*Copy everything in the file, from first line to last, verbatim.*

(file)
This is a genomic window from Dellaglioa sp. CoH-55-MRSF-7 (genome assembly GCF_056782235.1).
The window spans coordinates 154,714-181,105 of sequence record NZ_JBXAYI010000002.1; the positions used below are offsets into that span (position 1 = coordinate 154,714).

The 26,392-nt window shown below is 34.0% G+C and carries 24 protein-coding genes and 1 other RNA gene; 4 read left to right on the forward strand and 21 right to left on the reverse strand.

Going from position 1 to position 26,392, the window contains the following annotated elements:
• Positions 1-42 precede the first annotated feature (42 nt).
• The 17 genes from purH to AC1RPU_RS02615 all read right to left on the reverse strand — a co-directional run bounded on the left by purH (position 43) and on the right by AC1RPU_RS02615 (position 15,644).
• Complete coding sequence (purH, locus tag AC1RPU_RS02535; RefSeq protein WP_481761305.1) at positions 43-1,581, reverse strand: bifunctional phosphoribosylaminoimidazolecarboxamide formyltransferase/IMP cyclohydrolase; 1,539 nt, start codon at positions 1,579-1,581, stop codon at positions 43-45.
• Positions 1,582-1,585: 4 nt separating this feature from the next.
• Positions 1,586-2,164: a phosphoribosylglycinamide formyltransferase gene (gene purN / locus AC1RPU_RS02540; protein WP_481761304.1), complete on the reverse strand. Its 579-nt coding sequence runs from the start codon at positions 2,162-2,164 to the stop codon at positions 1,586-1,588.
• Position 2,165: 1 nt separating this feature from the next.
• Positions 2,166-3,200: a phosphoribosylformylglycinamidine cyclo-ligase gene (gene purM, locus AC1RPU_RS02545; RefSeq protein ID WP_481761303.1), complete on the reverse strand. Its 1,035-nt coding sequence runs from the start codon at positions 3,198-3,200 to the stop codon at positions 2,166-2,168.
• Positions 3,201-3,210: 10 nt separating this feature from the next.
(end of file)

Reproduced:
This is a genomic window from Dellaglioa sp. CoH-55-MRSF-7 (genome assembly GCF_056782235.1).
The window spans coordinates 154,714-181,105 of sequence record NZ_JBXAYI010000002.1; the positions used below are offsets into that span (position 1 = coordinate 154,714).

The 26,392-nt window shown below is 34.0% G+C and carries 24 protein-coding genes and 1 other RNA gene; 4 read left to right on the forward strand and 21 right to left on the reverse strand.

Going from position 1 to position 26,392, the window contains the following annotated elements:
• Positions 1-42 precede the first annotated feature (42 nt).
• The 17 genes from purH to AC1RPU_RS02615 all read right to left on the reverse strand — a co-directional run bounded on the left by purH (position 43) and on the right by AC1RPU_RS02615 (position 15,644).
• Complete coding sequence (purH, locus tag AC1RPU_RS02535; RefSeq protein WP_481761305.1) at positions 43-1,581, reverse strand: bifunctional phosphoribosylaminoimidazolecarboxamide formyltransferase/IMP cyclohydrolase; 1,539 nt, start codon at positions 1,579-1,581, stop codon at positions 43-45.
• Positions 1,582-1,585: 4 nt separating this feature from the next.
• Positions 1,586-2,164: a phosphoribosylglycinamide formyltransferase gene (gene purN / locus AC1RPU_RS02540; protein WP_481761304.1), complete on the reverse strand. Its 579-nt coding sequence runs from the start codon at positions 2,162-2,164 to the stop codon at positions 1,586-1,588.
• Position 2,165: 1 nt separating this feature from the next.
• Positions 2,166-3,200: a phosphoribosylformylglycinamidine cyclo-ligase gene (gene purM, locus AC1RPU_RS02545; RefSeq protein ID WP_481761303.1), complete on the reverse strand. Its 1,035-nt coding sequence runs from the start codon at positions 3,198-3,200 to the stop codon at positions 2,166-2,168.
• Positions 3,201-3,210: 10 nt separating this feature from the next.